Comment


                • #9
                  Im a V and have the following
                  HVR1; 298C
                  HVR2; 72C,204C,263G,309.1C,315.1C

                  Comment


                  • #10
                    Originally posted by rivergirl
                    Im a V and have the following
                    HVR1; 298C
                    HVR2; 72C,204C,263G,309.1C,315.1C
                    I agree with cacio that 16298C is typical of V. There certainly are very few H who have 16298C. Maybe 16298C is a marker for Pre-V. I am fairly certain that 16311C is a marker for Pre-H, though some HV* and V have both 16298C and 16311C. It appears that most of the HV* and V that have both also have 309.1C. I am not sure, but I still think 309.1C is part of some mass migration of the regional HV*, H, and V haplogroups at the time. Even some K, U, and R* have 309.1C, so maybe they joined in on the migration as well. Interestingly, many HV* and V also have 072C with 309.1C, so maybe they picked that up along the way before they joined back up with Pre-H or H. Rivergirl, this would be your people. If that is the case, then that would explain how 16311C got picked up by some HV* and V. Likewise, some H could have picked up 16298C from the returning HV* and V, but I don't see any H that have this marker at this point.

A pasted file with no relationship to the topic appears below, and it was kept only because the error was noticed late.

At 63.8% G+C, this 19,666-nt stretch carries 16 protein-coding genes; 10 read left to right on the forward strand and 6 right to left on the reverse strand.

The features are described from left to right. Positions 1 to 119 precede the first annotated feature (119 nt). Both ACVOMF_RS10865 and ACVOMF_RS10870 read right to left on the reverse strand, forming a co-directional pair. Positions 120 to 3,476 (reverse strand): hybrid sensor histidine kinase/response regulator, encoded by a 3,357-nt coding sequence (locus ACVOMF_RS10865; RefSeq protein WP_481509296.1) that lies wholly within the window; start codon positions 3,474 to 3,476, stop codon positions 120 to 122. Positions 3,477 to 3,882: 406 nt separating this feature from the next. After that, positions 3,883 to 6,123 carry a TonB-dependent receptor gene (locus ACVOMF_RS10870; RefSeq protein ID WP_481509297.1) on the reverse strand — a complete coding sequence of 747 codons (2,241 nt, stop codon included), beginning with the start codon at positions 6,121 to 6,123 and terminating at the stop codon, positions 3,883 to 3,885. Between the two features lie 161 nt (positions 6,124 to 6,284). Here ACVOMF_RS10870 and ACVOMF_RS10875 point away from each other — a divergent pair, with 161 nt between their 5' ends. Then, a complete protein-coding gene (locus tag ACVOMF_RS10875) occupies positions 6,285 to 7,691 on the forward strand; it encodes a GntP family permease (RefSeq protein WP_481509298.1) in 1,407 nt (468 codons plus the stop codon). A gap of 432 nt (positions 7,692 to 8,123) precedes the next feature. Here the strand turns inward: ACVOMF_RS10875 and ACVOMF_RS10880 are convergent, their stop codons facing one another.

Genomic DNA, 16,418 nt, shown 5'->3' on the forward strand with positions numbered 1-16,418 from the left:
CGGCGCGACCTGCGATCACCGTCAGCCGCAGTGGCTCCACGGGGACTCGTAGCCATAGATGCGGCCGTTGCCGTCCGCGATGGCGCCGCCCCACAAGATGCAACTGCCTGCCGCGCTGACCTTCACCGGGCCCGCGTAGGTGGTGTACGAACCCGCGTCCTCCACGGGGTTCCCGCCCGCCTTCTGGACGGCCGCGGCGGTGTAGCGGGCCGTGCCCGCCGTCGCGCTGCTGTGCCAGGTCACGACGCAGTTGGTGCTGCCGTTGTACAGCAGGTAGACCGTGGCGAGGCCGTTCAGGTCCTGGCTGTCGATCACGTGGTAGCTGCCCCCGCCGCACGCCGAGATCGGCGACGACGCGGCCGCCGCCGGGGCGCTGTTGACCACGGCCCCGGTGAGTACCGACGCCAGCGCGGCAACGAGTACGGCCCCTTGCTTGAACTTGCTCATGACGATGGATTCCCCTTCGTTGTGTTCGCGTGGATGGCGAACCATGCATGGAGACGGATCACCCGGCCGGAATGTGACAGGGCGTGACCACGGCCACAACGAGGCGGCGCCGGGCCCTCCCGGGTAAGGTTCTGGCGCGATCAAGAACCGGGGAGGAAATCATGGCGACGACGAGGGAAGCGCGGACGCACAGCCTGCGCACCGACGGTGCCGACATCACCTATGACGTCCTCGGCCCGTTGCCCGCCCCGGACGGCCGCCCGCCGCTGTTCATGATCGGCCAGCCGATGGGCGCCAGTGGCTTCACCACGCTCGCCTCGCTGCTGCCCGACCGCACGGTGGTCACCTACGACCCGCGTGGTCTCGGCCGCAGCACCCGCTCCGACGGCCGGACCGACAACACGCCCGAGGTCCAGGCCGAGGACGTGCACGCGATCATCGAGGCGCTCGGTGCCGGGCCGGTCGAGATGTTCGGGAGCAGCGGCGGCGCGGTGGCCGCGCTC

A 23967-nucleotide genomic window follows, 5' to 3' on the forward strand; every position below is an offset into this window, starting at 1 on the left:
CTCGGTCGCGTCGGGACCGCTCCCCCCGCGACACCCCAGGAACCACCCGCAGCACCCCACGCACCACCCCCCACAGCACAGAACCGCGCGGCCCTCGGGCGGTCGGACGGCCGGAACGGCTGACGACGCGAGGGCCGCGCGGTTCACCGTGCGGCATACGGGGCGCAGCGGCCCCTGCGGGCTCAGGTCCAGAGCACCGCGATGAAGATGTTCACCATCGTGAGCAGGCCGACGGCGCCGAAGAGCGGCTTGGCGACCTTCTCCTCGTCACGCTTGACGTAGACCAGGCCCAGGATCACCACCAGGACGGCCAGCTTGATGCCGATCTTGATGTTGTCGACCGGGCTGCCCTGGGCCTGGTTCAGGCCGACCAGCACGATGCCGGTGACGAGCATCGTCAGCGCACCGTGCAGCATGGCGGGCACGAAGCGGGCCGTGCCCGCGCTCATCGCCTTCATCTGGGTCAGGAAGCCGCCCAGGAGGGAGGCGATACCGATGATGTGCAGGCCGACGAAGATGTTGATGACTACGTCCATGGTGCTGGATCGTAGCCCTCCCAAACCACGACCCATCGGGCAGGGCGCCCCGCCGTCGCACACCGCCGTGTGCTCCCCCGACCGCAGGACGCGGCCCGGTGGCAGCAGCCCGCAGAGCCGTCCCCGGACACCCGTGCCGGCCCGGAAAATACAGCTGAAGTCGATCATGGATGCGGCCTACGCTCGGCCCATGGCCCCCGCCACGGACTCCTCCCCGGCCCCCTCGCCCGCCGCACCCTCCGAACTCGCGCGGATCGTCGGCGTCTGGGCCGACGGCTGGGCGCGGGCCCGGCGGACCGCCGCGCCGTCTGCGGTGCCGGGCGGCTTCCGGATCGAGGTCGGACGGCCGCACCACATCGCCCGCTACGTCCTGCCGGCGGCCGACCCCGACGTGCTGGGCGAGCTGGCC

Like cacio said, 263G & 315.1C were the ancestral values. As far as I can tell, all HV*, H, and V will have them, unless one or both regressed back to CRS. Those would be the exceptions. Some RO, J, K, I, and U also have these values. Good luck working that out.

                    204C is definitely V, but I have no idea what it means.

                    Can anyone pitch in with information on coding region mutations? Are these what define every branch? Is it possible for coding region mutations to regress? Does anyone know the specific coding region mutations that define HV*, H, and V?

                    I am sure the latest full mtDNA project for HV* will help shed some light on the branches, but I am anxious to see which guess will prove the most accurate. It is pretty murky and any input helps.

                    HV* mitosearch JVJZW
                    16311C 263G 315.1C 309.1C 309.2C

                    Comment


                    • #11
                      I finally received my result for the Mega mtDNDA FGS: 750G 1438G 2706G 4769G 7028T 8860G 8994A 15326G

                      According to: http://wiki.hmtdna.org/doku.php/results/h1/helena

                      Since I have the 750G 1438G 4769G 8860G & 15326G mutations in common with typical H1, does that make me a likely Pre-H candidate? I only have 2706G 7028T & 8994A as unique mutations.

                      Does anyone have a good link to a revised tree or new research specific to HV? Any good links for what diseases these relate to?

                      Comment